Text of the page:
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Letter to the Hon. Hal Rodgers and Nita Lowey, Chairman and Ranking Member, House Appropriations Committee and the Hon. Bob Aderholt and Sam Farr, Chairman and Ranking Member, House Appropriations Subcommittee on Agriculture, Rural Development, Food and Drug Administration, and Related Agencies - Requesting Assistance for Dairy Farmers

Dear Chairman Rogers, Ranking Member Lowey, Chairman Aderholt and Ranking Member Farr:

As you continue to work on appropriations legislation for Fiscal Year 2017, we write to request your assistance for American dairy producers who have been struggling with near-record low milk prices and unstable domestic and international market conditions. Specifically, we request the Committee to explore reimbursement options for enrolled producers within the Margin Protection Program (MPP), remove a funding prohibition currently in place within the U.S. Department of Agriculture (USDA), and direct the National Agriculture Statistics Service (NASS) to conduct a survey of state average feed costs.

Over the past two years, dairy producers have experienced a 40 percent drop in milk prices which has tightened cash flow on farms and compounded the problems that American dairy producers are facing. Severe drought has impacted regions throughout the country, forcing farmers to pay record-high prices for feed, while exports from the European Union to the United States have surged as a result of Russia's embargo of most European dairy products, contributing to the current oversupply of milk. Many dairy farms in our districts are selling milk below the cost of production and are teetering on the balance of closing their doors.

Our concerns are heightened by challenges that have arisen with the Margin Protection Program. As you know, this federal safety net is designed to provide financial assistance to enrolled farmers when times are tough. Unfortunately, dairy producers are slipping through the safety net and not receiving the support they need. This has been particularly apparent for producers in states with high feed costs where, despite low farm milk prices, MPP payments were not triggered due to the program's reliance on a National Average Feed Cost formula. Though the USDA collected $73 million nationwide in premium payments in 2015, only $700,000 was returned in payments to producers, which discouraged farmers from buying higher levels of coverage in 2016.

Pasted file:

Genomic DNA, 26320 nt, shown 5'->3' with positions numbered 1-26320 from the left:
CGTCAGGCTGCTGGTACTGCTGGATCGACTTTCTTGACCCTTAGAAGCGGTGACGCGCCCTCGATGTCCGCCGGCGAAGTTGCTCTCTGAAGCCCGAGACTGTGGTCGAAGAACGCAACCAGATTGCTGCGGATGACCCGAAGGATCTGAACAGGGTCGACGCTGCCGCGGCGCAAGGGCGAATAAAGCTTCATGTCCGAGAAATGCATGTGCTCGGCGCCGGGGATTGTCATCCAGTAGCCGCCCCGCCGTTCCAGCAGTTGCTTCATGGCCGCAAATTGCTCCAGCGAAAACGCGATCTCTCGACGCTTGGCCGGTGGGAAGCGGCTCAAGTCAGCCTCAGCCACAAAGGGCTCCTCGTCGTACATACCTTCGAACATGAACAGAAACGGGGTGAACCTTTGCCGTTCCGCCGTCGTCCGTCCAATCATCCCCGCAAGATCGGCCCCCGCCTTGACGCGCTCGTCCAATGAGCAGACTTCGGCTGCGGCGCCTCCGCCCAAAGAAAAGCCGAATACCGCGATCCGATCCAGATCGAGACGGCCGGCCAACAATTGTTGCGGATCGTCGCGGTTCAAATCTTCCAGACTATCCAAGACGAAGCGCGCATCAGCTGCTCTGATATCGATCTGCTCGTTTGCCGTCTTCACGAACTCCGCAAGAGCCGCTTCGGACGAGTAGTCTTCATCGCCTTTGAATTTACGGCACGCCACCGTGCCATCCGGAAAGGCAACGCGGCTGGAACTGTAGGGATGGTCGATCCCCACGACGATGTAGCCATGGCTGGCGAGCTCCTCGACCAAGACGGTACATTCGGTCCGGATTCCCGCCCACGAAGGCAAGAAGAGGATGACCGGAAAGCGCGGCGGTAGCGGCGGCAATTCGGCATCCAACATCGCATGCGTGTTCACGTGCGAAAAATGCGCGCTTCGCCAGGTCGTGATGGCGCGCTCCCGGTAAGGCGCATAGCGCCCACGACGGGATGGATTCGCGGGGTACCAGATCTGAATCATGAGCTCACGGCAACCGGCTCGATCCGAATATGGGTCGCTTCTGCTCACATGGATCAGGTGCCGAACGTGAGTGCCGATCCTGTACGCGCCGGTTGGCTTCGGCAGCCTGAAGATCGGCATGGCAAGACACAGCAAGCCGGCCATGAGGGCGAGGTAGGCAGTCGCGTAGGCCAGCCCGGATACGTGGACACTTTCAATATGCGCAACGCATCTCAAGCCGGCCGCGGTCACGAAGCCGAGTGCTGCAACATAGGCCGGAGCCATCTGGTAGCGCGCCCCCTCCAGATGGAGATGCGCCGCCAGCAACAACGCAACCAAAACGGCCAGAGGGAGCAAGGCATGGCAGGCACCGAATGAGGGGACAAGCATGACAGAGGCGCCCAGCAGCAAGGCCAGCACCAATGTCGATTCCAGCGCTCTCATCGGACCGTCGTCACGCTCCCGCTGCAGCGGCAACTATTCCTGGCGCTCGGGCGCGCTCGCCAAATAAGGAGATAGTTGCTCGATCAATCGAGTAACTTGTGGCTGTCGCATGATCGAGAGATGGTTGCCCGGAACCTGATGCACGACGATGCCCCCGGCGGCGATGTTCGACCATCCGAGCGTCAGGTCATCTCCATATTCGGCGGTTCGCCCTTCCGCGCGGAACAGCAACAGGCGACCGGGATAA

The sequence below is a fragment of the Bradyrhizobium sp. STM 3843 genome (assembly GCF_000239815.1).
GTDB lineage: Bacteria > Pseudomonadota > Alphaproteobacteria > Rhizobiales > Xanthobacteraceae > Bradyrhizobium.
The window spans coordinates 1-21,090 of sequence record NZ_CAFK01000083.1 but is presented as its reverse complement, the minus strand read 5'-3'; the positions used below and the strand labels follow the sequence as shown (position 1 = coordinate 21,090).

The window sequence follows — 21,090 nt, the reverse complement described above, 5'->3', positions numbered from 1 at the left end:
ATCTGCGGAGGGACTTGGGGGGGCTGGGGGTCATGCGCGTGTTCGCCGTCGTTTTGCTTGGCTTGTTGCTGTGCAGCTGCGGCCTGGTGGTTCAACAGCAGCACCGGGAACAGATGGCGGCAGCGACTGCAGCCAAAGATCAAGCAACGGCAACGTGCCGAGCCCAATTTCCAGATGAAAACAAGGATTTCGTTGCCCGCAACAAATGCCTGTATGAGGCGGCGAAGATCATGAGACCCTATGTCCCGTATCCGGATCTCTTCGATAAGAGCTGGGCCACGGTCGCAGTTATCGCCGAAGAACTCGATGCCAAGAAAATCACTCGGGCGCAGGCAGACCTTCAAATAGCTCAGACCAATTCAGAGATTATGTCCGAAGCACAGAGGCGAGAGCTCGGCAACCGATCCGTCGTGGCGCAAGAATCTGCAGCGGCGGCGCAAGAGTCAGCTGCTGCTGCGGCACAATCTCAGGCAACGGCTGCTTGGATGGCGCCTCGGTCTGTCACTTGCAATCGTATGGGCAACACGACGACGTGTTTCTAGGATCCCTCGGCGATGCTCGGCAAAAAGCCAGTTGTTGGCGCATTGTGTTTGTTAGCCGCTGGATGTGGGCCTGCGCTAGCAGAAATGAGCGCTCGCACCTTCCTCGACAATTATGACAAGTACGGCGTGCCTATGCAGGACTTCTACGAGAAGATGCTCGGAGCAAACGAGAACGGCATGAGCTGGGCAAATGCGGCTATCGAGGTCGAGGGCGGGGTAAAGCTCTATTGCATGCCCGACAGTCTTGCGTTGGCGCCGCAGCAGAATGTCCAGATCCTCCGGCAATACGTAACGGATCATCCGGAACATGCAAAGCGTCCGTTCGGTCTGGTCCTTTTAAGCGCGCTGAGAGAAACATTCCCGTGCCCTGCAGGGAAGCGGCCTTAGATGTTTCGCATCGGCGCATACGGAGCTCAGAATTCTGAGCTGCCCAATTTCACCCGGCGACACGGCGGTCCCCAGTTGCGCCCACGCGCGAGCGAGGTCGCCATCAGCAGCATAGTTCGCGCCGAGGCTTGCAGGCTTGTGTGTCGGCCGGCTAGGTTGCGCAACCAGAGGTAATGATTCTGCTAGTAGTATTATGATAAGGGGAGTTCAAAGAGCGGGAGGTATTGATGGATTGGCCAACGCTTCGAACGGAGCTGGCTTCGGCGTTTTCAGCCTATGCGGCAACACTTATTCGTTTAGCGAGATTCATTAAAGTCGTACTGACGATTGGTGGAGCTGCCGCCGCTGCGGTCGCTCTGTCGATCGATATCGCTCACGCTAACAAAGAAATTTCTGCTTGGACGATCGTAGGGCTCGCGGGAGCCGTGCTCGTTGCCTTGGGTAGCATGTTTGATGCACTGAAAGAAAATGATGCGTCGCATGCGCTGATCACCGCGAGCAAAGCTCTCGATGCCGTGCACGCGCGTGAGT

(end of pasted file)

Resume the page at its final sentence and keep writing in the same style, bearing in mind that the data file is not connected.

Despite current budgetary constraints and the need for future statutory changes to the MPP, we believe that there are key measures that can be taken in appropriations legislation for FY17 that will provide critical near-term support to dairy farmers and pave the way for longer-term sustainability in the industry. In the short-term, we request that the Appropriations Committee explore ways to partially or fully refund payments for the farmers who have poured millions of dollars into MPP and received little financial support in return. This measure would be particularly meaningful for producers who have experienced near-record drought conditions this year and have tight cash flow margins on their farms. While we understand that this request may prove difficult to execute, we hope that the Committee can understand the frustration and disillusionment of cash-strapped farmers who lost thousands of dollars expecting financial protection that was never provided.

Additionally, we respectfully request that spending legislation for FY17 not include any provision preventing the USDA from implementing clause 3 of Section 32 of the Agricultural Adjustment Act of 1935 or from engaging in surplus removal or price support activities under section 5 of the Commodity Credit Corporation Charter Act. Such provisions currently limit the Secretary of Agriculture's ability to provide emergency support to dairy farmers. Lifting this ban would allow the Secretary more flexibility to respond to the current crisis.

To address long-term structural changes to the MPP, we request that $3 million within the budget of the National Agricultural Statistics Services (NASS) be used to conduct a survey of average feed costs by state. NASS has determined that this survey would take 18-24 months to complete, and the information gathered in this survey would provide critical data for USDA and Members of Congress to consider for the next Farm Bill. The National Average Feed Cost formula must be changed to reflect the higher regional feed costs that are associated with greater transportation, labor and energy expenses, and this survey is an important step towards achieving a fairer program that works for producers in every corner of the country.

Thank you for your consideration of these requests. We look forward to working with the Committee in service of America's dairy farmers.


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